Kathy Sullivan
In an image provided by NASA, Kathy Sullivan during a space walk from the shuttle Challenger in 1984. On Sunday, June 7, 2020, Sullivan, 68, an astronaut and oceanographer, emerged from her 35,810-foot dive to the Challenger Deep, according to EYOS Expeditions, a company coordinating the logistics of the mission. Image Credit: (NASA via The New York Times)

Washington DC: As NASA astronauts Jasmin Moghbeli and Loral O'Hara marked their first spacewalk on November 1, an unfortunate incident occurred with their tool bag being lost. The bag is currently floating in space and will continue to do so over the next few months until it disintegrates in the Earth's atmosphere, reports CNN.

The spacewalk intended to complete works on the station's solar arrays, which track the sun. The pair ran out of time to remove and stow a communications electronics box, which will have to be completed during a future spacewalk. To make use of their time, the pair conducted an assessment of how the job could be done.

The pair concluded their maintenance work outside the International Space Station (ISS) in six hours and 42 minutes, according to the space agency.

NASA has said that during this near seven-hour mission, a tool bag was "lost". Fortunately, the tools were not necessary for the remainder of their tasks upon the space station. Using the ISS' (International Space Station) external cameras, flight controllers were able to spot the bag, CNN reports.

"Mission Control analyzed the bag's trajectory and determined that risk of recontacting the station is low and that the onboard crew and space station are safe with no action required," NASA said on its official blog.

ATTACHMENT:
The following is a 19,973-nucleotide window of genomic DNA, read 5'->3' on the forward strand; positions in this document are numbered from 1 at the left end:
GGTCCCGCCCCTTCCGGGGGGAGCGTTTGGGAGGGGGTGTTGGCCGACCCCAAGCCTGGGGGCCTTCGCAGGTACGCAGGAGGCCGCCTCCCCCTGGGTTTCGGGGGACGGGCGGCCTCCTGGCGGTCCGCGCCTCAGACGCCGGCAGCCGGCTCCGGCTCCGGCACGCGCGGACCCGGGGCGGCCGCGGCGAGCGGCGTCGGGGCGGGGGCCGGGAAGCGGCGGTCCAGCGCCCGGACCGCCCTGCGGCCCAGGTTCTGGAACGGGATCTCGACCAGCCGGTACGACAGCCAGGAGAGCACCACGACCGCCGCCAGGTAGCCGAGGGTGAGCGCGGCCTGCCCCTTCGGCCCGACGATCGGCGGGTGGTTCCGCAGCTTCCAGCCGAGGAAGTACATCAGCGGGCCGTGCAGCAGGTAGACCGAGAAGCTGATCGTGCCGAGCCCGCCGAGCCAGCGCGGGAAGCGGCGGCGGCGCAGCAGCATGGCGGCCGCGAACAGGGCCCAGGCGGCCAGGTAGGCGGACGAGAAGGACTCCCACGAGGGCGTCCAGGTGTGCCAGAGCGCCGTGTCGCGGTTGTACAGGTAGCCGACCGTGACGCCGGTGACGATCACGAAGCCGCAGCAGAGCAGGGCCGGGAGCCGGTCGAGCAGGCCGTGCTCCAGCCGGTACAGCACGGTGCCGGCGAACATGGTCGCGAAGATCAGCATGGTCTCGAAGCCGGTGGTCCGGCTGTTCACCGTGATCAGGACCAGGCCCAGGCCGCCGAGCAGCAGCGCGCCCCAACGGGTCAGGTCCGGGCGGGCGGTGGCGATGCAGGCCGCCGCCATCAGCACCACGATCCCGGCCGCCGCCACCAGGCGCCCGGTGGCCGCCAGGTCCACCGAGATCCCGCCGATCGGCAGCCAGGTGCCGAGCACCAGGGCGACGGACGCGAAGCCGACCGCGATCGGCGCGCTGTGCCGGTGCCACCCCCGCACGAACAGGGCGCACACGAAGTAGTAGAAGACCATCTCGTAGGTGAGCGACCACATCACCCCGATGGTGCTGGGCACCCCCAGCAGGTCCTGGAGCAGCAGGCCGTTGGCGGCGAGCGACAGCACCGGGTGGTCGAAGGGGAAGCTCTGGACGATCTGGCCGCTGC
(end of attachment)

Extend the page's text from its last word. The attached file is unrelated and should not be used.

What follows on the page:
The tool bag now moves ahead of the ISS, and can potentially be seen from Earth with a pair of binoculars before it disintegrates, a website tracking cosmic events, called EarthSky reported.

Not the first time

This is not the first time an astronaut has lost tools in space, CNN has reported. Heide Stefanyshyn-Piper's bag floated away while she was cleaning and lubricating gears on a malfunctioning rotary joint in 2008. Whilst, in 2006 a spacewalk saw astronauts Piers Sellers and Michael Fossum lose a 14-inch spatula while testing a method of repairing the space shuttle.

Space debris or junk, like these objects, are artificial materials that orbit Earth but are no longer functional. They can be anything from a small chip of paint to parts discarded during rocket launches.

In September 2023, the European Space Agency estimated 35,290 objects were being tracked and catalogued by the various space surveillance networks, with the total mass of objects orbiting Earth amounting to more than 11,000 tons, reports CNN.